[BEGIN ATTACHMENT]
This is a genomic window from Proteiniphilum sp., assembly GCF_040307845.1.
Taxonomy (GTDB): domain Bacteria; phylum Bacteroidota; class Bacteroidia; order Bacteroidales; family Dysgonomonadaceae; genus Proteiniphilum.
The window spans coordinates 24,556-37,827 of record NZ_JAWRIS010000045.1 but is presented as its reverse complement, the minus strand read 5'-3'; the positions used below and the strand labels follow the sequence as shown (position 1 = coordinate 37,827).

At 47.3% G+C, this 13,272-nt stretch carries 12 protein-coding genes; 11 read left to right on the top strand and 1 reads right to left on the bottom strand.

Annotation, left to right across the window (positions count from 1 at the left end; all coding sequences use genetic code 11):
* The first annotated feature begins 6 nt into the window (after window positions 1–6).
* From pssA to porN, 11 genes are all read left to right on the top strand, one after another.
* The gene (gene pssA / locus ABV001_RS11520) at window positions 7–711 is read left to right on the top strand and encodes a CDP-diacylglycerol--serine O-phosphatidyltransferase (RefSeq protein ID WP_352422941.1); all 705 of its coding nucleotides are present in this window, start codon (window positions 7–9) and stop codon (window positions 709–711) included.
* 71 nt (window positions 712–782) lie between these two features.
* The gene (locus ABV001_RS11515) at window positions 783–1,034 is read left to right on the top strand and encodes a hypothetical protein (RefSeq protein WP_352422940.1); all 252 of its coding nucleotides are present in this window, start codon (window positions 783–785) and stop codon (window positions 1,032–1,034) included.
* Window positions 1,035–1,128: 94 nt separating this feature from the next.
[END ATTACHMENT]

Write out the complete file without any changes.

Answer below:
This is a genomic window from Proteiniphilum sp., assembly GCF_040307845.1.
Taxonomy (GTDB): domain Bacteria; phylum Bacteroidota; class Bacteroidia; order Bacteroidales; family Dysgonomonadaceae; genus Proteiniphilum.
The window spans coordinates 24,556-37,827 of record NZ_JAWRIS010000045.1 but is presented as its reverse complement, the minus strand read 5'-3'; the positions used below and the strand labels follow the sequence as shown (position 1 = coordinate 37,827).

At 47.3% G+C, this 13,272-nt stretch carries 12 protein-coding genes; 11 read left to right on the top strand and 1 reads right to left on the bottom strand.

Annotation, left to right across the window (positions count from 1 at the left end; all coding sequences use genetic code 11):
* The first annotated feature begins 6 nt into the window (after window positions 1–6).
* From pssA to porN, 11 genes are all read left to right on the top strand, one after another.
* The gene (gene pssA / locus ABV001_RS11520) at window positions 7–711 is read left to right on the top strand and encodes a CDP-diacylglycerol--serine O-phosphatidyltransferase (RefSeq protein ID WP_352422941.1); all 705 of its coding nucleotides are present in this window, start codon (window positions 7–9) and stop codon (window positions 709–711) included.
* 71 nt (window positions 712–782) lie between these two features.
* The gene (locus ABV001_RS11515) at window positions 783–1,034 is read left to right on the top strand and encodes a hypothetical protein (RefSeq protein WP_352422940.1); all 252 of its coding nucleotides are present in this window, start codon (window positions 783–785) and stop codon (window positions 1,032–1,034) included.
* Window positions 1,035–1,128: 94 nt separating this feature from the next.